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Edward Dewolf

How to choose the right camera?

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I have been stargazing for a while now using my Skywatcher 150/750 PDS Explorer, I have a HEQ-5 PRO tracking mount and will get a autoguiding setup soon

I would like to start imaging and buy me a dedicated camera.  I have no idea what to look for though, and there is soo much choice.  Can anyone help me with finding the right telescope that will allow me mainly to image DSO's and if possible planets sometimes too (is that actually possible a camera for both? )  Where do I start?

Thank you !

Edward

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The best place to start is to decide a budget and whether you want a mono (meaning you’ll need various filters to shoot colour) or what is known as a one shot colour camera which will take colour photos.  There are advantages and disadvantages to both. 

Have you read ‘Making Every Photon Count’ yet? If not I’d get a copy of that before you buy anything as it’ll give you a good insight into what’s available. 

Once you know roughly what route you’re taking and how much you want to spend let us know and we’ll soon talk you into doubling your budget :D 

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For start, why don't you just use your current scope for imaging?

You mentioned getting the auto guiding setup? If you get your self CMOS camera for auto guiding - you can use that for planetary imaging with suitable barlow lens. Something like ASI120 would be low budget option or ASI224/ASI385 as a bit future proof option but more costly (actually I think that ASI385 is the best color planetary cam that you can get at the moment).

Like said above, choose between OSC and Mono for main camera, and decide on your budget. There are quite a bit options available so deciding on type of camera and budget will help.

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The scope you already have will do good images.  If you have a 9 x 50 finderscope with it you can use that as a finderscope, just need to add an adapter and small guide camera. 

Just need to decide on the imaging camera.  

As stated above there are a number to choose from, some more expensive than others, some giving better results than others, and some being more versatile.

1.  DSLR (cheap) large sensor, needs modifying, will give instant colour, but is not cooled so noisier and makes taking dark calibration frames more of a pain.  

2. Cooled  dedicated astronomy camera.  Dark calibration files can be taken and re-used. 

Two Types on the market.  CMOS and CCD, each come either as one shot colour (OSC) or mono.

OSC: As stated gives instant colour but is less sensitive than a mono camera.  Costs the same as a mono camera but you don't have to buy additional filters and filterwheel.  More straight forward to post process.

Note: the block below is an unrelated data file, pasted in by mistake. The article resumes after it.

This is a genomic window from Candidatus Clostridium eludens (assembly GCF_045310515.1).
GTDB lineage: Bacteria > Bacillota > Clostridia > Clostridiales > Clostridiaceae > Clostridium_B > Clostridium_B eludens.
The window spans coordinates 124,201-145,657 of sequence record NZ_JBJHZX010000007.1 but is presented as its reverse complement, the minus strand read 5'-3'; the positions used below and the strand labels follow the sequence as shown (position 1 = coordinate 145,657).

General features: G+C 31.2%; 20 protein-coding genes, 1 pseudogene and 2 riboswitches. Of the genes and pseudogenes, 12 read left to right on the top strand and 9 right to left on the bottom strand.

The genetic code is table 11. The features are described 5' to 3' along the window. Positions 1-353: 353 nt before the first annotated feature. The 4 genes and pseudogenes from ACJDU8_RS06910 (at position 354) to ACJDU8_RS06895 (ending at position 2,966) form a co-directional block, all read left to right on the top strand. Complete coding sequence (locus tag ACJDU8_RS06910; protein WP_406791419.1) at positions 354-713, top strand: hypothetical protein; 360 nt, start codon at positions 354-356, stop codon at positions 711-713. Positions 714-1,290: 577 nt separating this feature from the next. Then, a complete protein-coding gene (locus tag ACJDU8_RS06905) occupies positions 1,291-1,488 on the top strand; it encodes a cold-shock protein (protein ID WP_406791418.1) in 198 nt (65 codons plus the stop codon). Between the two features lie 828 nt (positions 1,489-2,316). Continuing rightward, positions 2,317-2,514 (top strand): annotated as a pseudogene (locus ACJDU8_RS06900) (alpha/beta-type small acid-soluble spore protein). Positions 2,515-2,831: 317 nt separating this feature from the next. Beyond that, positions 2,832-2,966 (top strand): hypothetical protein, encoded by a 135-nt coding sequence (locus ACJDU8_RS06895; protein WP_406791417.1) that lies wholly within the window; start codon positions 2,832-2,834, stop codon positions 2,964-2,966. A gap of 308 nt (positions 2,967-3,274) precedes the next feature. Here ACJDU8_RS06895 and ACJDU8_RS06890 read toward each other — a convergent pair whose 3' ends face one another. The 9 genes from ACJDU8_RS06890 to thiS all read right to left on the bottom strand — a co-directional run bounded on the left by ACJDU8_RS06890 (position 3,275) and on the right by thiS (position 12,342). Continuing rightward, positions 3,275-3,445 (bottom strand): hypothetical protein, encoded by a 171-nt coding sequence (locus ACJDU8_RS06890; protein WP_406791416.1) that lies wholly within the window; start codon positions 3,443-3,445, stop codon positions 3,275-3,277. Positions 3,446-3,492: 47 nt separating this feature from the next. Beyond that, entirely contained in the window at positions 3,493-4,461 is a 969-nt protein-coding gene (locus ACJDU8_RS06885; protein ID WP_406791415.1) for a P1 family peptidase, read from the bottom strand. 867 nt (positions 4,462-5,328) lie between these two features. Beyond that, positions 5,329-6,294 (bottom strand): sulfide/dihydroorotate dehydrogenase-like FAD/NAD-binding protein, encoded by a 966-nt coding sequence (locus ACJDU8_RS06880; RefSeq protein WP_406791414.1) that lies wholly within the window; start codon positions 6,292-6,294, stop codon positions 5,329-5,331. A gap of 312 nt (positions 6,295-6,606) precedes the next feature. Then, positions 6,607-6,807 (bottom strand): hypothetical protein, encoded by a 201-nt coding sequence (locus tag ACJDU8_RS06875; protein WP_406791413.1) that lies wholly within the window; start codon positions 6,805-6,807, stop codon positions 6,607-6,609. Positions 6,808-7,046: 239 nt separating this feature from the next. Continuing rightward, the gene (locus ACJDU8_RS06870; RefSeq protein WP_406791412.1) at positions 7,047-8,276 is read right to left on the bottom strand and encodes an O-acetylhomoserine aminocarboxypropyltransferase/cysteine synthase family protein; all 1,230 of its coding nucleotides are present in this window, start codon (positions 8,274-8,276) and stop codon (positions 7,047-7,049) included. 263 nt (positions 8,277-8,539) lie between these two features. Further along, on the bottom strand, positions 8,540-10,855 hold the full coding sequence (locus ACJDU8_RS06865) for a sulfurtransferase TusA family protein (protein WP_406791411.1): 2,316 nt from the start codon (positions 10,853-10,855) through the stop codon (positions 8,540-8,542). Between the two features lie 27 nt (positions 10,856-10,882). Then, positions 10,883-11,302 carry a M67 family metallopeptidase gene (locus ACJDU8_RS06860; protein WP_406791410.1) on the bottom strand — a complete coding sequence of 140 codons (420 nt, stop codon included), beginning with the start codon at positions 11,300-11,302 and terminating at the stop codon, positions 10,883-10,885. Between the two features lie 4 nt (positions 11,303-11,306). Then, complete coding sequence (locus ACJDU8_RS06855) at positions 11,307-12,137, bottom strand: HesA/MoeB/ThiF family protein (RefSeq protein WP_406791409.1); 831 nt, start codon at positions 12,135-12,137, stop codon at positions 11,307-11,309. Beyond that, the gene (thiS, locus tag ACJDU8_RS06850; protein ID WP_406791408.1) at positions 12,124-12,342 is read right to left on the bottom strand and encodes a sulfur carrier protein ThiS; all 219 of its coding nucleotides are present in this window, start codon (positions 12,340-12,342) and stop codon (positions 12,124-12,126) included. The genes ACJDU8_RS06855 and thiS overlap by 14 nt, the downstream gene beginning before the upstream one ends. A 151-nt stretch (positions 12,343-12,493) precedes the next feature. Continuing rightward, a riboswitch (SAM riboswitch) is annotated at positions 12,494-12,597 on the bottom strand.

Mono:  Much more sensitive giving sharper detail, but needs a filterwheel and filters, and has a bigger learning curve.  Can also be used for narrowband imaging in LP locations.  

CCD cameras cost more than CMOS

CMOS cameras, use lots of shorter exposures but you need loads of them.  Advantage is they are cheaper than CCD avoid long exposure risk of plans flying through and clouds, reduce guiding problems because of short exposures, but need a high spec computer as the files fill it up very quickly.

CMOS are relatively new and not all problems have been ironed out as far as I can see. 

IMO mono CCD and filters is the way to go, but many will have different prefences.

HTH

Carole 

Edited by carastro
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Forgot to mention, it's not really possible to get a decent camera for both planets and Deep sky.  There are a few cheap cameras that claim to do both but I think this is only entry level.  Planetary cameras are cheap enough to buy separately.  

Carole 

Edited by carastro

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On 04/01/2019 at 15:36, carastro said:

 

OSC: As stated gives instant colour but is less sensitive than a mono camera.  Costs the same as a mono camera but you don't have to buy additional filters and filterwheel.  More straight forward to post process.

 

I don't agree with this at all, Carole, and I think Sara Wager has said the same. I spent a few years using OSC and mono versions of the same camera (Atik 4000) side by side and the Bayer Matrix of the chip is designed for use in terrestrial daylight, mostly reflected from objects, which is not at all the light we collect in astrophotography. The bias of colour collected by most OSC chips gives far more green than red or blue. (The matrix is RGGB) but nobody shoots twice as much green as red or blue in AP. It isn't quite as simple as that because the bandpasses of the colour filters bought for AP are not the same as those on an OSC matrix but I think that they are better suited to astronomy - for which they are designed. For whatever reason, I found processing OSC data rather difficult as compared with RGB from a mono camera. I'm firmly persuaded that mono-and-filter data are easier to process than RGB.

Olly

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Quote

For whatever reason, I found processing OSC data rather difficult as compared with RGB from a mono camera. I'm firmly persuaded that mono-and-filter data are easier to process than RGB.

To be honest, I found that too.  But I did find DSLR colour processing quite easy in comparison, so thought perhaps it was just me being a dumbo and getting the Bayer matrix wrong when I bought a OSC CCD.  But overall it is less complex in that you don't have to combine lots of different coloured filters and get them registered and make all the stars line up.  

It's just that I took me a few months to learn how to combine mono data properly.

Carole 

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